Expectations were high after talking with a couple of “regulars” in the parking lot at Island Hills, prior to our review in early August. We had made the trip from Grand Rapids to the River Country (a little over an hour and a half drive) to play what up to this point is our southern-most round of golf in our great golfing state of Michigan. Centreville is located just east of Three Rivers, a small community south of Kalamazoo, and about 10 minutes off US 131. “River Country’s” landscape is graced with a number of golf courses – with Island Hills topping the charts as the best in Southern Michigan. It has been selected as one of the top five public courses in the state by Golf Digest, and the five finishing holes have been recognized as the “five best finishing holes east of the Mississippi” (Michael Stewart – Golf Chicago). Craig Brass of the Michigan Publinxer Golf Magazine covers the gambit when he says Island Hills is ” a shot maker’s course, a purist’s course, a lady’s course, a gambler’s course, a senior’s course, a medal or match play course, and an amateur’s or professional’s course”. Ok, we get the point ! Newly constructed “state’of the art” villas have been constructed and these 4 and 5 bedroom units are amongst the nicest lodging that you will find in the area. For more information and to make reservations, visit the Island Hills website by clicking on the link at the top of this review.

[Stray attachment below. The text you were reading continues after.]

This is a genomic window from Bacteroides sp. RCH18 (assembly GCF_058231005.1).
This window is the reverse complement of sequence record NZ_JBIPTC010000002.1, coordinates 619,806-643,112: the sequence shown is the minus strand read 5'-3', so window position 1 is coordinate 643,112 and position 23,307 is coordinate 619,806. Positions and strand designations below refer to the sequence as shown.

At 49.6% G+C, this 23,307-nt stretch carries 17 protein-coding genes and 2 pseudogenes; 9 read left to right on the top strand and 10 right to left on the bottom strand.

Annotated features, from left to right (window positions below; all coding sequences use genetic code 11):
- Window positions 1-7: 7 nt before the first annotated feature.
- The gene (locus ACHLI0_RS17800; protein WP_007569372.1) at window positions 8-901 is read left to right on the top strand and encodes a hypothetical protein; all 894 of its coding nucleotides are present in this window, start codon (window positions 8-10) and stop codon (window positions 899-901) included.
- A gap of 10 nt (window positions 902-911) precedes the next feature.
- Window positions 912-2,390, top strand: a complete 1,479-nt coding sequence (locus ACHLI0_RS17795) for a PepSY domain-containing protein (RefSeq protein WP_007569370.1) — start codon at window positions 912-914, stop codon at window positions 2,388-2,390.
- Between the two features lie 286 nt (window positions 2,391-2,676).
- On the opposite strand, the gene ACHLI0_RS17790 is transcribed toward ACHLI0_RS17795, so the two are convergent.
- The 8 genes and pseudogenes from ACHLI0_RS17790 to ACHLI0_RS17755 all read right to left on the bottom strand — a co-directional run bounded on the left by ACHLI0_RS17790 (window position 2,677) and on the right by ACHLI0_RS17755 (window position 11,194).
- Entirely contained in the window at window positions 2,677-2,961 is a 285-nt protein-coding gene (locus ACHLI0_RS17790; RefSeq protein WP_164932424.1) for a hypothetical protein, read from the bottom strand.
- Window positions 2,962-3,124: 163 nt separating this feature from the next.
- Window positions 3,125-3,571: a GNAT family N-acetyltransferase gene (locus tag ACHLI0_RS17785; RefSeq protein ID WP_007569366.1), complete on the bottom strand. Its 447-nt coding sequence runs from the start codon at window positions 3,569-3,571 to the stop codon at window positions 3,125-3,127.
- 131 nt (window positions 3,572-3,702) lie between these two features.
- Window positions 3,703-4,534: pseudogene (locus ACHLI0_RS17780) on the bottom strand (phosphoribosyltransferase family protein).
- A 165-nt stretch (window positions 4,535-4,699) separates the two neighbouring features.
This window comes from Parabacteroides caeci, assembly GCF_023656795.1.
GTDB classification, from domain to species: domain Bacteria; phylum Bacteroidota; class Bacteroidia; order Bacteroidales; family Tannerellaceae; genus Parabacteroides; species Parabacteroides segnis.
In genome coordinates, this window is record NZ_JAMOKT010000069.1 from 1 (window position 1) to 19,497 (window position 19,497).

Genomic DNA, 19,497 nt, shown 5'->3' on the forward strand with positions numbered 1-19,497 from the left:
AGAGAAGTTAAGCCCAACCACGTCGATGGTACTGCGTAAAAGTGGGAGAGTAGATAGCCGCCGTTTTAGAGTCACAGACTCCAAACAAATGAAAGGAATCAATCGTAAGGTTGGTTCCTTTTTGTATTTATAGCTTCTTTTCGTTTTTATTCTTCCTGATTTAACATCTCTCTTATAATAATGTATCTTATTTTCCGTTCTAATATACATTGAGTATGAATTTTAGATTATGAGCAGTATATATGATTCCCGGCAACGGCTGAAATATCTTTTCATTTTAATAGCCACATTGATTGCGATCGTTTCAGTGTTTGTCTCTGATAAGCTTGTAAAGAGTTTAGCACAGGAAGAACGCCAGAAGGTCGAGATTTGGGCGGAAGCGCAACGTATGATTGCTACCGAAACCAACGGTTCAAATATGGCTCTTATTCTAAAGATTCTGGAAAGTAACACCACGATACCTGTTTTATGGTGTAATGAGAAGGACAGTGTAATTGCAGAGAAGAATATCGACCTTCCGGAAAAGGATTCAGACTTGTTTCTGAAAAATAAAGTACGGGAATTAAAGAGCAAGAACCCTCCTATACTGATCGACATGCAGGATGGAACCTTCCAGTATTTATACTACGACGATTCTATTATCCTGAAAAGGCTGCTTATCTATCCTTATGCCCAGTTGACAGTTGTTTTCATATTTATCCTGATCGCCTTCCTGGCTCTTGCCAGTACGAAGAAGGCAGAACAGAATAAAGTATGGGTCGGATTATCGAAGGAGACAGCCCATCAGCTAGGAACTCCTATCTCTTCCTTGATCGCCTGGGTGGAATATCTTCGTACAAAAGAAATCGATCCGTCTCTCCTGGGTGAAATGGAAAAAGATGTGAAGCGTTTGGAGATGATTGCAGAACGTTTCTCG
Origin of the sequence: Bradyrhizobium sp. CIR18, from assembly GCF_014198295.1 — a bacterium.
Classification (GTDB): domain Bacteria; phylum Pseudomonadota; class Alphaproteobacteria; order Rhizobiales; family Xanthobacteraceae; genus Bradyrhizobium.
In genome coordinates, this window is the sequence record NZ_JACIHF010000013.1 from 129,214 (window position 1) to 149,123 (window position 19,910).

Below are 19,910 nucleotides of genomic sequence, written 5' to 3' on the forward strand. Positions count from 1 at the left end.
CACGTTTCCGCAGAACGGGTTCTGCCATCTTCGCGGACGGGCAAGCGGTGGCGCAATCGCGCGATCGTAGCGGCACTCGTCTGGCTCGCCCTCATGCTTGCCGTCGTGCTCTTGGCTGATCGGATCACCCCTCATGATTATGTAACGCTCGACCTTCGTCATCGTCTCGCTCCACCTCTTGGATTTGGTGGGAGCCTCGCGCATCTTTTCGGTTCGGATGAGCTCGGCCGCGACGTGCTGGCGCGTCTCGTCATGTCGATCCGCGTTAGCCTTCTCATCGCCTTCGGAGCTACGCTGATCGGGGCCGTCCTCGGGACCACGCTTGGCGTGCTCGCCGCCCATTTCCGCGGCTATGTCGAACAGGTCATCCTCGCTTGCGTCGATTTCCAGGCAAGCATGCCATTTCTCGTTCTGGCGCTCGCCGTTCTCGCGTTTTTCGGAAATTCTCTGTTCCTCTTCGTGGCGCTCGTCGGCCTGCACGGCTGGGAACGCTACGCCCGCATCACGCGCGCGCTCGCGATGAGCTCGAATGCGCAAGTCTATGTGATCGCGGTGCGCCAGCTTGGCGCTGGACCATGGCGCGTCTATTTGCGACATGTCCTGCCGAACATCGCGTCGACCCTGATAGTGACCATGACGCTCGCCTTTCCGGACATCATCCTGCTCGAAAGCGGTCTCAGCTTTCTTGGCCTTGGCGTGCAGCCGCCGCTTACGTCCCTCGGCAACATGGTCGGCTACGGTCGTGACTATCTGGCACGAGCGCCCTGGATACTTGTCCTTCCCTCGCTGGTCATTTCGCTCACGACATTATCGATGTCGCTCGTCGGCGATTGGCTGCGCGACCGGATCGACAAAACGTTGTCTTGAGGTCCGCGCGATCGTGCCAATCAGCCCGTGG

After playing exceptional layouts all over Michigan, including St. Ives, Pilgrim’s Run, Quail Ridge and Thornapple Pointe in the Grand Rapids area – we needed to be impressed. Golfers living in our state certainly are blessed, with such a wide variety of courses to play. We find that each course has defining characteristics – whether it is difficulty vs. playability, exquisite or rustic conditioning, tight or generous fairways, puttable or challenging greens, or simple or upscale amenities. Some characteristics may be constant throughout the layout, or may be unique to contrasting nines. At Island Hills, the overwhelming draw is indeed the 4-hole sequence at the end of the round. If you come here to experience something exceptional, be patient – it will happen.! We wholeheartedly agree with the assessment of past visitors – the finish here is something special, featuring some of the most spectacular water holes in the Midwest.